One of my dreams is to visit gardens, sanctuaries, farms dedicated to sustainable food and wildlife management. To share with others the wonderful, careful work being done to preserve and propagate plant species in thoughtful ways and to write about it. In May I enjoyed my visit to The Spikenard Farm and Bee Sanctuary in Floyd VA. In June I wanted to head to Ohio and visit The UpS Botanical Sanctuary. I will be devoting several blogs to this adventure ones that I hope you will enjoy.
United Plant Savers is a grass roots organization dedicated to the conservation and cultivation of native North American medicinal plants. UpS, as we refer to it, has been a voice for plant stewardship and sustainable harvesting practices, especially important today with increased demands for many medicinal species. The question remains: Can we protect our resources and still meet these increasing demands?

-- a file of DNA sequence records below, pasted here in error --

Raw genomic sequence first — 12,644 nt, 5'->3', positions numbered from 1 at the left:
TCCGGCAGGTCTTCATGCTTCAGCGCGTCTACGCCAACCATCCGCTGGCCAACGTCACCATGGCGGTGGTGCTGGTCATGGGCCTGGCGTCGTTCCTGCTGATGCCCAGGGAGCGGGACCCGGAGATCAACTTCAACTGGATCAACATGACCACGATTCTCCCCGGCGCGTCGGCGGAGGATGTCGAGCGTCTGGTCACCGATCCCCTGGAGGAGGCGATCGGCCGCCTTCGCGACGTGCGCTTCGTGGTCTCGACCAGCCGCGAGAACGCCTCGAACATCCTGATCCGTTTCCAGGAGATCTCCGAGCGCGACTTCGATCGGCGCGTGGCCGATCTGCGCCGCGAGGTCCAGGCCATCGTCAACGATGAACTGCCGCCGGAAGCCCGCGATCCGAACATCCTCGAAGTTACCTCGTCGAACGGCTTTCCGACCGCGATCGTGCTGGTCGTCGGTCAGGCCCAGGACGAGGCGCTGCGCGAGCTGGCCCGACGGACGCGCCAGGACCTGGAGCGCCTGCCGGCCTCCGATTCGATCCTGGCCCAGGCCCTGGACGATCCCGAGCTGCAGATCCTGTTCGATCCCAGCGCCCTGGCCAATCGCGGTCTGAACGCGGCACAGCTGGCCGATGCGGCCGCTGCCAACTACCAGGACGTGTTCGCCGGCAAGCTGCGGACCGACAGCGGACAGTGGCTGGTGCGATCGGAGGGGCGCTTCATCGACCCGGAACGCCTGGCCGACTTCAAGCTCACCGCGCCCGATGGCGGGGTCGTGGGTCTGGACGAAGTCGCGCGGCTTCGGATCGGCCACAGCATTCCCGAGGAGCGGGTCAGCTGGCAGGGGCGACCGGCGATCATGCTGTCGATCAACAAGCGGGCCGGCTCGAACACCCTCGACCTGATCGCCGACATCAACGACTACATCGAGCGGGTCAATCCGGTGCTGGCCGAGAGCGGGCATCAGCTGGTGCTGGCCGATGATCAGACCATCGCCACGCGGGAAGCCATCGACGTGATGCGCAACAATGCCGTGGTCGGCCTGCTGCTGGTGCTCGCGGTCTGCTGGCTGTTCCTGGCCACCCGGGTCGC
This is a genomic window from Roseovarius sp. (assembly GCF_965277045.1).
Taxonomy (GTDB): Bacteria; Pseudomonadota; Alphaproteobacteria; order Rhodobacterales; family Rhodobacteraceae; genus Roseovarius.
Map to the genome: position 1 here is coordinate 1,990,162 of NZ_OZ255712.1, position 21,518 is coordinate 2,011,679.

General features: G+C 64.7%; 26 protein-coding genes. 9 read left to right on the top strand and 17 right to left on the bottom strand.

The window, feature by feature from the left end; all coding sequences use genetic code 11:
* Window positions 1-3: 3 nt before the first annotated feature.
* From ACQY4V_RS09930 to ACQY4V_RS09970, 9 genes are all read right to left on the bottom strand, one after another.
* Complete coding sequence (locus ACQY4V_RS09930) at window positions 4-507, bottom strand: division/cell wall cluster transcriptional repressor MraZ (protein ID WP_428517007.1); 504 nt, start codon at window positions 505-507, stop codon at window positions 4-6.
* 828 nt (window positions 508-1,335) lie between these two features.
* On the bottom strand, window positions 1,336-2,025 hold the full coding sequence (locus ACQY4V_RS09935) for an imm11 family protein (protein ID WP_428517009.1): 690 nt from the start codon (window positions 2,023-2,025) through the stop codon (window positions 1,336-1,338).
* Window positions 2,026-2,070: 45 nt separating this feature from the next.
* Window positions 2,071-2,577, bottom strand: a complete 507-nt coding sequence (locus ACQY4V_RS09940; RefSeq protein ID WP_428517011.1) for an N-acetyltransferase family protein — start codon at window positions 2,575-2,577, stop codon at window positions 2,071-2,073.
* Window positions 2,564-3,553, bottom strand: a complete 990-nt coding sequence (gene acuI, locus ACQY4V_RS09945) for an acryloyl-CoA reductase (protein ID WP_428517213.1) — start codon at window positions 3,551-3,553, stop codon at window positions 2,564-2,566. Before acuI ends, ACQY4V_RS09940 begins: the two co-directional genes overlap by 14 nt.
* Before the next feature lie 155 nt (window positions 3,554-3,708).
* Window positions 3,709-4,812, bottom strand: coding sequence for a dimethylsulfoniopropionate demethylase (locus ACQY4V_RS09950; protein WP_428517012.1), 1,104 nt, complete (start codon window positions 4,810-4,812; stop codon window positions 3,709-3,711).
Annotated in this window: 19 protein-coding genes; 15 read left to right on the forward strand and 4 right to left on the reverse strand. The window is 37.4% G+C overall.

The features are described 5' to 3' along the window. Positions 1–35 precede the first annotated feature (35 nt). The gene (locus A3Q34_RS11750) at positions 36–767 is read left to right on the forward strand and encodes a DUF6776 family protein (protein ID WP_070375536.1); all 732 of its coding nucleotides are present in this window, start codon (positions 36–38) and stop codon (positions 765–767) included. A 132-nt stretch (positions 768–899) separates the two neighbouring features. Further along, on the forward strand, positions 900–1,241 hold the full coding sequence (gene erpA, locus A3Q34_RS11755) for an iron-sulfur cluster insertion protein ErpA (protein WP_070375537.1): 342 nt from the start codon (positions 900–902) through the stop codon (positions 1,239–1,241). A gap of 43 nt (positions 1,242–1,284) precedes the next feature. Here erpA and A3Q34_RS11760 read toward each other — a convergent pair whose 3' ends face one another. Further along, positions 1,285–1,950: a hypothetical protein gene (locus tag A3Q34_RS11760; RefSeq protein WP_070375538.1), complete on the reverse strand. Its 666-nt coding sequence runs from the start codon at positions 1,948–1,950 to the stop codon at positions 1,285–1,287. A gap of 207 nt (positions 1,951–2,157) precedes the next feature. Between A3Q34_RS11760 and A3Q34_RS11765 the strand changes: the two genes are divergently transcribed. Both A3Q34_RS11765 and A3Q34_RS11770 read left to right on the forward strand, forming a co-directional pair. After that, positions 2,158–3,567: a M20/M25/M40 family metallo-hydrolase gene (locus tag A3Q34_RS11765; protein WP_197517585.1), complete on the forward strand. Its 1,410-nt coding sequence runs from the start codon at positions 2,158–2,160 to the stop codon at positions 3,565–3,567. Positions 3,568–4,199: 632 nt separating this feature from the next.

UpS maintains a botanical sanctuary in Rutland Ohio. I had the privilege and joy of finally traveling to this place I have read and heard about in the herbal programs I have attended over the years. When I teach my “Naturopathy, Homeopathy, Nutritional Self Care” class at the university we do a section on western medicinal plants. I encourage students to consider supporting an organization such as UpS if they choose to consume herbs for their health. Small contributions by many of us go a long way to support the Sanctuary’s efforts. Plus UpS offers a plant sale in the spring and goldenseal, ( more about goldenseal later) an at risk plant, is often offered to members at an affordable price.
The Sanctuary offers two 4-6 week internship programs, one in spring and one in fall. Interns learn plant propagation, general farm up-keep, and medicinal plant identification, sustainable wild harvesting principles, medicine making and trail building. What caught my attention is the notion of a “Talking Forest” I wanted to see for myself this idea applied to a hiking trail.
I spoke with Chip Carroll, intern manager and confirmed dates. The Summer solstice seemed like an ideal time to spend a few days in this forest.
Bags packed, GPS routed I left my neck of the woods early in the morning. Mist and haze blocked the first rays of sun. By the time I headed west towards the Blue ridge Mountains the sun broke through the cloudy mist and the views were breathtaking.